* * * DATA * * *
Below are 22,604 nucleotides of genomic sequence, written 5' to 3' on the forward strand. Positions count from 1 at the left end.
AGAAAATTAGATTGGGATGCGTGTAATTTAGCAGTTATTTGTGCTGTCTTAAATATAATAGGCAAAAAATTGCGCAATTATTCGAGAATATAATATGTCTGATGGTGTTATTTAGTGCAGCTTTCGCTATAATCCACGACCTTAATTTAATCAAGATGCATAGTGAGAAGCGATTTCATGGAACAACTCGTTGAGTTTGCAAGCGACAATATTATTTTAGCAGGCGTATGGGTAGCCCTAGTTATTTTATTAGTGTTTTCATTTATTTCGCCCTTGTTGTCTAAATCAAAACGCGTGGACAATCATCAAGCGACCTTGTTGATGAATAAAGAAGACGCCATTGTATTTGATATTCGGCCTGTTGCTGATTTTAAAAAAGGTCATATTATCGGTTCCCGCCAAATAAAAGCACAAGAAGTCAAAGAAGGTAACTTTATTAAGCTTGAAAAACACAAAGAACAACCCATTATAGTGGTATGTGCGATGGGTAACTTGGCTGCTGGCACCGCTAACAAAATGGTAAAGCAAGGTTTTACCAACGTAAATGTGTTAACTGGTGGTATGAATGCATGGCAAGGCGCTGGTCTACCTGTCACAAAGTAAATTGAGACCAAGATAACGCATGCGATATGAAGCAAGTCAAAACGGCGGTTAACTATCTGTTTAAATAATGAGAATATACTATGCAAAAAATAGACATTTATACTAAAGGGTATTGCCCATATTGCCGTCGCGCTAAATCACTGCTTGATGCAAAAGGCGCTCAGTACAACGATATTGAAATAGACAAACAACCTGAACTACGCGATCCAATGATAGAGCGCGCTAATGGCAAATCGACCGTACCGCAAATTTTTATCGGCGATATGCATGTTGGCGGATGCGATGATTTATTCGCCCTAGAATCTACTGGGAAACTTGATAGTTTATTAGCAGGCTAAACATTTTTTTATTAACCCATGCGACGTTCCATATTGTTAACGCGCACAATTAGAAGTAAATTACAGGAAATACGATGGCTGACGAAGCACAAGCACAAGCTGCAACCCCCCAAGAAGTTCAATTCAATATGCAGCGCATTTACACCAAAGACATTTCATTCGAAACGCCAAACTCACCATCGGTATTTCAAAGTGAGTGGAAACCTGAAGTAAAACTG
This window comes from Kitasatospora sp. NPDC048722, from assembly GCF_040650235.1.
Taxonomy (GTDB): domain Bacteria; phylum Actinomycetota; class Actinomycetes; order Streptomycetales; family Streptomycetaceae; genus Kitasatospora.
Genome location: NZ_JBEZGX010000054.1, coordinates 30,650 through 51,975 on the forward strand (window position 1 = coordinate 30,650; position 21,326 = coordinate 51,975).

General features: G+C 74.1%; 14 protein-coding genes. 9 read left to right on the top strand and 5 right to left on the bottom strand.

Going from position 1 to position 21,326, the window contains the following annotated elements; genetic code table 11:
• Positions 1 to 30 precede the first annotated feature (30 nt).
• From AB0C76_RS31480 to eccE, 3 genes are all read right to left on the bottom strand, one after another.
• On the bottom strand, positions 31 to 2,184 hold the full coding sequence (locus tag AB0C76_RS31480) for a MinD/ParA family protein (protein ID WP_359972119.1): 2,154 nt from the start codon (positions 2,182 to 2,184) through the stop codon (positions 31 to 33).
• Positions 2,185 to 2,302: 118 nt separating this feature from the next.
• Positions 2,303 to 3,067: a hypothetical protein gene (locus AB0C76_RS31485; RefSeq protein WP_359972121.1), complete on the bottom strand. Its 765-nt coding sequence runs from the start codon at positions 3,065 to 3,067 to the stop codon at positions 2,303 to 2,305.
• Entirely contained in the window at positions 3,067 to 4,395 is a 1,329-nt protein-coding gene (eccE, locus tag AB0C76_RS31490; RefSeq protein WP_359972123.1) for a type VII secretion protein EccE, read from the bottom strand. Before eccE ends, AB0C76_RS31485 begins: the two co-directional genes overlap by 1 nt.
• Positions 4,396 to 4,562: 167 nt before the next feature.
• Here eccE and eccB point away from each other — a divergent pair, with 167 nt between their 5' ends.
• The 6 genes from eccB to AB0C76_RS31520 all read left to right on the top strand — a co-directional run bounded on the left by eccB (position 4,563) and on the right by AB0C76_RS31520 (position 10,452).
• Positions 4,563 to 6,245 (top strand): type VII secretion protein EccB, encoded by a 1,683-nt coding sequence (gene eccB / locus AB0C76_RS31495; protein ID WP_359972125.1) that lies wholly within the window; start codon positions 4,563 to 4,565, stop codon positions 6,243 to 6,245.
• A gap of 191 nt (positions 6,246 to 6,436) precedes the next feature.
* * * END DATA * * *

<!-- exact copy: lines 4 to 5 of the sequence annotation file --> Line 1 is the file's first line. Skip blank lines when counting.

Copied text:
Taxonomy (GTDB): domain Bacteria; phylum Actinomycetota; class Actinomycetes; order Streptomycetales; family Streptomycetaceae; genus Kitasatospora.
Genome location: NZ_JBEZGX010000054.1, coordinates 30,650 through 51,975 on the forward strand (window position 1 = coordinate 30,650; position 21,326 = coordinate 51,975).